US politics: Amidst the mud-slinging, a ray of hope

In the aftermath of the November 2000 US presidential election, I was off-work with a stress-related mental illness. In a good way, this meant I had plenty of time to read about the Bush/Gore hanging chads dispute. As a result, I discovered Taegan Goddard’s Political Wire. In the twenty years since then, hardly a day has gone by that I have not logged on to Political Wire – often several times a day.

It is a news aggregation website which is “light touch” – providing a miscellany of key political news and articles each day.

In the last few years, I have enrolled as a Political Wire member. The other day I saw a post advertising a webinar for members. I thought it would be fun to join it. This meant staying up until 1am last night! But it was a real treat. Amongst an audience of 900, there were such eminences as legendary pollster Charlie Cook and Obama adviser David Axelrod!

Cornell University’s “Campaign for future democracy” hosted the session which was entitled: “Bipartisanship in a Time of Crisis? How Members of Congress Can Heal The Wounds & Find Common Ground in a Biden Presidency“. It featured Representatives Tom Reed (Republican) and Josh Gottheimer (Democrat).

They have founded, and lead, the “Problem Solvers Caucus”. This is a 50 member bipartisan group which seeks to foster bipartisanship in the US Congress. Recently, they worked together to push through the $900 billion Covid relief bill. They and their colleagues were often spending three hours a day talking through the bill.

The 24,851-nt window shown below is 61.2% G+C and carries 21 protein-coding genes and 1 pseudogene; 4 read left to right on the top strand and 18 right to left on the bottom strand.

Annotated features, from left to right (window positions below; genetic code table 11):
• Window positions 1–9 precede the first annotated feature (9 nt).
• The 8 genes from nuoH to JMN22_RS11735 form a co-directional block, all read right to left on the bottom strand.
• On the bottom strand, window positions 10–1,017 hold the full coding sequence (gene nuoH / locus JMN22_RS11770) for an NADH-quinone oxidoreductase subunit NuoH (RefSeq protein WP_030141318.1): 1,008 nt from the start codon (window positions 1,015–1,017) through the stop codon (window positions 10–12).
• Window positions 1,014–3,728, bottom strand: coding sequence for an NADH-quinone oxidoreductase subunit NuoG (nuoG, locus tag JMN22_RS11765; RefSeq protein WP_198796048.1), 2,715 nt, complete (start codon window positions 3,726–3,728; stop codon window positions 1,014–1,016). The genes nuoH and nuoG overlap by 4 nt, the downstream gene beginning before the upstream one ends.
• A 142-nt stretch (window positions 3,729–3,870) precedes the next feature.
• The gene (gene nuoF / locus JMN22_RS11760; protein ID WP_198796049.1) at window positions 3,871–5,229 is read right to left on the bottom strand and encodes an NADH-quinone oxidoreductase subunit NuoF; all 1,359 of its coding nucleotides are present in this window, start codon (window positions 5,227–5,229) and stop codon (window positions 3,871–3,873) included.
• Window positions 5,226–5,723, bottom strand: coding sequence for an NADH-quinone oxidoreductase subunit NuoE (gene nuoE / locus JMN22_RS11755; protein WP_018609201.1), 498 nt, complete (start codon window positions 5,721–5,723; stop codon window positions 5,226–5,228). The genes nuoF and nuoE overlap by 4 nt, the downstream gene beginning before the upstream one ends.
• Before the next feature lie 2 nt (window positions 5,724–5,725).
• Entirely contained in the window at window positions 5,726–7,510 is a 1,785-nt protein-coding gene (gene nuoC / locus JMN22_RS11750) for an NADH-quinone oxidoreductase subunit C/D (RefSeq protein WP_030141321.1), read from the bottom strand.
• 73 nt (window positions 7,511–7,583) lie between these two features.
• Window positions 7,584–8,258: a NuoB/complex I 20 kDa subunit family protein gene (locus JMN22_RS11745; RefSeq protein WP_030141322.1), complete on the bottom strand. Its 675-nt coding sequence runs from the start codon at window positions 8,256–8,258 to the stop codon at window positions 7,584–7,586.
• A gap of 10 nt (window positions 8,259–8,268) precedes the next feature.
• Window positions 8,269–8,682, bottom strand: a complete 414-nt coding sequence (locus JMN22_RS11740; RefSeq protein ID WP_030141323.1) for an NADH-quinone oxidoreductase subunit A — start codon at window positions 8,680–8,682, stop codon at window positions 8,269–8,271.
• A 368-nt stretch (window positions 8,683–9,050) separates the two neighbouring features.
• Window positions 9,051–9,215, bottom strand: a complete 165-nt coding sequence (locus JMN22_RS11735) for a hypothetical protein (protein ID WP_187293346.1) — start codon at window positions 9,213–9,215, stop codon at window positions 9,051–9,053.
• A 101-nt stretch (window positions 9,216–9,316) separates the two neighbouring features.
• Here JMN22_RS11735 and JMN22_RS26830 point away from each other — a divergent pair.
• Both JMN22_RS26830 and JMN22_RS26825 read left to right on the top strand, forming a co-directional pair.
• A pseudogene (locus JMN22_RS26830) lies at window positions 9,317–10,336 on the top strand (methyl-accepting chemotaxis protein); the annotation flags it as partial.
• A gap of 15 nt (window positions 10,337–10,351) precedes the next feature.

To give you an idea of the close relationship between these two politicians, when the US Capitol was attacked on 6th January, after they had phoned their families, they phoned each other to check that they were OK. That indicates an exceptional relationship in the harsh partisan world of US politics. They said that they regard themselves as “brothers” and “like family”.

Both Reps spoke emotionally about 6th January. They described it as a “trauma” that was “still settling in”.

Rep Tom Reed spoke interestingly about the importance of listening to the other side. Of staying in the room. He said that the two sides can be saying the same thing but seem divided because the words they are using are open to misinterpretation. So that, moving forward can often boil down to unpacking what each side actually mean behind the words they are using. That was a fascinating insight.

They spoke about the next challenges:

1. More Covid relief
2. Infrastructure – where a bill is possible given preparatory talks over the last months and years.

Followed by:

3. Immigration
4. Health
5. Climate

Overall, despite the fact that it was the day President Trump was impeached for the second time, I came away with some hope that the model of bipartisanship presented by Reps Tom Reed and Josh Gottheimer presents a way forward for American democracy.

* Paul Walter is a Liberal Democrat activist. He is currently taking a break from his role as one of the Liberal Democrat Voice team. He blogs at Liberal Burblings.

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This entry was posted in Op-eds.

One Comment

  • YouGov poll one week on from the carnage shows strong anti feeling towards the demonstrators and the demonstration, even with Republicans who responded heavily with views such as disappointed, angry, ashamed, surprised, afraid, confused, depressed.
    Single figure numbers only saying they were excited, proud, happy, liberated. Not clear how this translates into feelings re Trump himself.
    Naturally Democrat and Independant voters very heavy in their negative response to the rioters.
    Overall feel these figure offer hope.

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